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February 20, 2024
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Take a look at this interesting story from Aviation Week.  Despite the expected sources sowing doubts about the CS, there is, in fact, rising interest. Why do we say rising? Because we are hearing of three potential orders coming – one of which is from China.  The article above mentions interest from a different China source than we have heard about – now there are four potential customers.

The concerns expressed by various parties (OEMs specifically) about the viability of the CS have clearly caused the trade press to use a more questioning tone when reporting on the program.  The article states the potential Chinese customer’s fears of delivery delays.  Of course the customer is correct to have such concerns.

But note that this concern is based on experience with a program unrelated to Bombardier.  What we are seeing is that concerns about new airplane programs recently and currently underway are impacting CS sales campaigns.  Clearly the thinking is that if Airbus, Boeing and SuperJet have had challenges meeting schedules, how could Bombardier be immune?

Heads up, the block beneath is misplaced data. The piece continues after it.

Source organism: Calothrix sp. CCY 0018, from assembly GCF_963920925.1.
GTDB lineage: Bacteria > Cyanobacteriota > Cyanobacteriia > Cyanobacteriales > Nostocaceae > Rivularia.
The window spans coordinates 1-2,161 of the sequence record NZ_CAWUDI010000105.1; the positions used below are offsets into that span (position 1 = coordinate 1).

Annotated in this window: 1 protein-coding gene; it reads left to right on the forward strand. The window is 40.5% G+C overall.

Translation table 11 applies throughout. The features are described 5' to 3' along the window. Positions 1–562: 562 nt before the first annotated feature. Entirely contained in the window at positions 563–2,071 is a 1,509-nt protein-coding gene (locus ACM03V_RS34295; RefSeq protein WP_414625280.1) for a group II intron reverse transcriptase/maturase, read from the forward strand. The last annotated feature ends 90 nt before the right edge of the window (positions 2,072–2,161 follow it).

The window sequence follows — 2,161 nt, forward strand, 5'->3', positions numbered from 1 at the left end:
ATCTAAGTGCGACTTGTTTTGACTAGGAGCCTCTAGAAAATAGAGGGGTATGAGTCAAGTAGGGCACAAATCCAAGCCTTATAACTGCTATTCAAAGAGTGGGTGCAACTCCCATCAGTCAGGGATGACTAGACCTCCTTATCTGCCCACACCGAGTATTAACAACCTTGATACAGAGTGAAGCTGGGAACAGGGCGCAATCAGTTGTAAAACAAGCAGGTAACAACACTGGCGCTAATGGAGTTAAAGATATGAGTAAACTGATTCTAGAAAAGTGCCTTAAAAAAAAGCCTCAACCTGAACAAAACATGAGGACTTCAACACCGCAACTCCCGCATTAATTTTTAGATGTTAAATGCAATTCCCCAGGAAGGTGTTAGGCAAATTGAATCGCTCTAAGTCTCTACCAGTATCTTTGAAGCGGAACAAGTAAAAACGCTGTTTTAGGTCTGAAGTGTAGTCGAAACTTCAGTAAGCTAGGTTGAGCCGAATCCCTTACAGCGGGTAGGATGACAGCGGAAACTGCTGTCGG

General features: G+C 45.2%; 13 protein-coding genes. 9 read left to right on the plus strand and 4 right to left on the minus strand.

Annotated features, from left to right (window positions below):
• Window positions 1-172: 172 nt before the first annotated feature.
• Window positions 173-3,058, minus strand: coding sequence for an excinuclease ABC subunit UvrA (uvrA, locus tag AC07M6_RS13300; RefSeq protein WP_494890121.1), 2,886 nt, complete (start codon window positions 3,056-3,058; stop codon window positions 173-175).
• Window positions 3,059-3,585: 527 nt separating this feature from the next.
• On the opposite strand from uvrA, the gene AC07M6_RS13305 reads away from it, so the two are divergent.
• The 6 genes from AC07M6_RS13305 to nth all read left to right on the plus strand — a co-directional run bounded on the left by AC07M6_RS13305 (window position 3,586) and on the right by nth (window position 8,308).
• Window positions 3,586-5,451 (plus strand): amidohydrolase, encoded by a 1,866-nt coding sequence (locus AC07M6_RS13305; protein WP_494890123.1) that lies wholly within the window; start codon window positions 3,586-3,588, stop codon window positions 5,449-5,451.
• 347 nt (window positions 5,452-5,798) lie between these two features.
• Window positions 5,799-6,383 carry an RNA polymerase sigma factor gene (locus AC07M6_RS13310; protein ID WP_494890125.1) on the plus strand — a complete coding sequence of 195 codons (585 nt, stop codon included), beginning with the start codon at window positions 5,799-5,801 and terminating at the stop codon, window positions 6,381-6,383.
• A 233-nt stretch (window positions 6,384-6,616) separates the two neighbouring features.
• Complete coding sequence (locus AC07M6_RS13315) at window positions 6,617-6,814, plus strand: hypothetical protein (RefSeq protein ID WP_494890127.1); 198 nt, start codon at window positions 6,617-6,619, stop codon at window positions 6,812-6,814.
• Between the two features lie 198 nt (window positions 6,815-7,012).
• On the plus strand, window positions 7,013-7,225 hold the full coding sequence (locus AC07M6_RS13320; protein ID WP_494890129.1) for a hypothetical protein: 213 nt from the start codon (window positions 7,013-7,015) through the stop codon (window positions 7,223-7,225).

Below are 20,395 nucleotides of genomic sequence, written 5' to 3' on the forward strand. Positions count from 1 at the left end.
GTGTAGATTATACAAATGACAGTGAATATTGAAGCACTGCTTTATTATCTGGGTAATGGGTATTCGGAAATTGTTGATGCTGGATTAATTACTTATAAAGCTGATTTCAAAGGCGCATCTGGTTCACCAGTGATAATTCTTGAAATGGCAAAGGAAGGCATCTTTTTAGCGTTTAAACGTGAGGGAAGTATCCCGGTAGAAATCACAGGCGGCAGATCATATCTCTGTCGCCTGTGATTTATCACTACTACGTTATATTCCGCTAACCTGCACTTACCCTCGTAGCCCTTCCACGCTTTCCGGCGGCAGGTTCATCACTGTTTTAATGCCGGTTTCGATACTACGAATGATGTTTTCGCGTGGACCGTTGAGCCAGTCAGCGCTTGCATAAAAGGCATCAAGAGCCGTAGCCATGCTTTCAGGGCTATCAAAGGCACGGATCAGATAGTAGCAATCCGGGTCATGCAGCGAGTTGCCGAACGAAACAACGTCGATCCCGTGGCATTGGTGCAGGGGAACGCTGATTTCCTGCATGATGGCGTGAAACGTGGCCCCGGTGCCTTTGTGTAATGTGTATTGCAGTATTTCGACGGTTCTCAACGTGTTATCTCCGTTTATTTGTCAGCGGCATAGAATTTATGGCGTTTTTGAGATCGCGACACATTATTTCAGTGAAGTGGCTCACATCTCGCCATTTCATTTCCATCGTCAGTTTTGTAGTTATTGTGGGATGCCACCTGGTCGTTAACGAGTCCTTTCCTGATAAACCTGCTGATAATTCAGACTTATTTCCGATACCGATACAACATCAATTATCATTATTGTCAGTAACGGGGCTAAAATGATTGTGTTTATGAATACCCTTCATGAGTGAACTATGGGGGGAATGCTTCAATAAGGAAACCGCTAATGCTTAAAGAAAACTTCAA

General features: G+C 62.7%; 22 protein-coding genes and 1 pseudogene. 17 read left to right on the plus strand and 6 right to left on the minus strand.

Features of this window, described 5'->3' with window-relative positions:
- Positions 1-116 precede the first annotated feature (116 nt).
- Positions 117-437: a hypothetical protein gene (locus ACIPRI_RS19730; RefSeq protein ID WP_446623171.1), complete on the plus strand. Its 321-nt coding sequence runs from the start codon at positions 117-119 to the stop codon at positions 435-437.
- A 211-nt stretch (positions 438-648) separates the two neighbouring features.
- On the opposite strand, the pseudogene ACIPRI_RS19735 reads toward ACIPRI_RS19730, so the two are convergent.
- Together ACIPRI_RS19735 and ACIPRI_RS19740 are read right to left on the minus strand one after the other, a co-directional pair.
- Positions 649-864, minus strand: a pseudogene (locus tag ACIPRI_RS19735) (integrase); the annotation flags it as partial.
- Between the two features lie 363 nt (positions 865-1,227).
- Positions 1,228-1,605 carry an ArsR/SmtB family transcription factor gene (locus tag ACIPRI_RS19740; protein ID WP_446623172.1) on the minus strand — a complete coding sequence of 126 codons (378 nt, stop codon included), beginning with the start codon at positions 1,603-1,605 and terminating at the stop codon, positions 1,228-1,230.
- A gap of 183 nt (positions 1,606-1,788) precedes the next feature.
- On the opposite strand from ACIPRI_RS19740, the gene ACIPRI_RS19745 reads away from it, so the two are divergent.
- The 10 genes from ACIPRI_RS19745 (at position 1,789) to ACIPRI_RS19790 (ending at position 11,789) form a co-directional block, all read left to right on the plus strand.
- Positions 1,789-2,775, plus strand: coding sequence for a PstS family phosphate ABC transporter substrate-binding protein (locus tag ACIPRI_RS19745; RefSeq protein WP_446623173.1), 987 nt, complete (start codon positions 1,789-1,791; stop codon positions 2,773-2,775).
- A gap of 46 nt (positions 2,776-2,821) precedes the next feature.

On its face a reasonable question.  But it would be equally reasonable to assume that Bombardier has learned lessons – from internal experience as well as the other OEMs.  Let’s review what Bombardier is doing to mitigate against risk.

  • The CS program is taking 63 months for product development.  This compares to Boeing’s planned 48 months for the 787.
  • They created the CIASTA program to test every part going in to the CS.
  • The new wing is being tested in Belfast and passed the 150% stress test without breaking.
  • The first fuselage arrived from China last year and is well into its lifecycle testing.

In other words, Bombardier is undertaking a multistage process of risk mitigation.  The lessons learned  internally come from years of working with a global supply chain plus the need to give themselves more development time based on experience from the Global Express aircraft.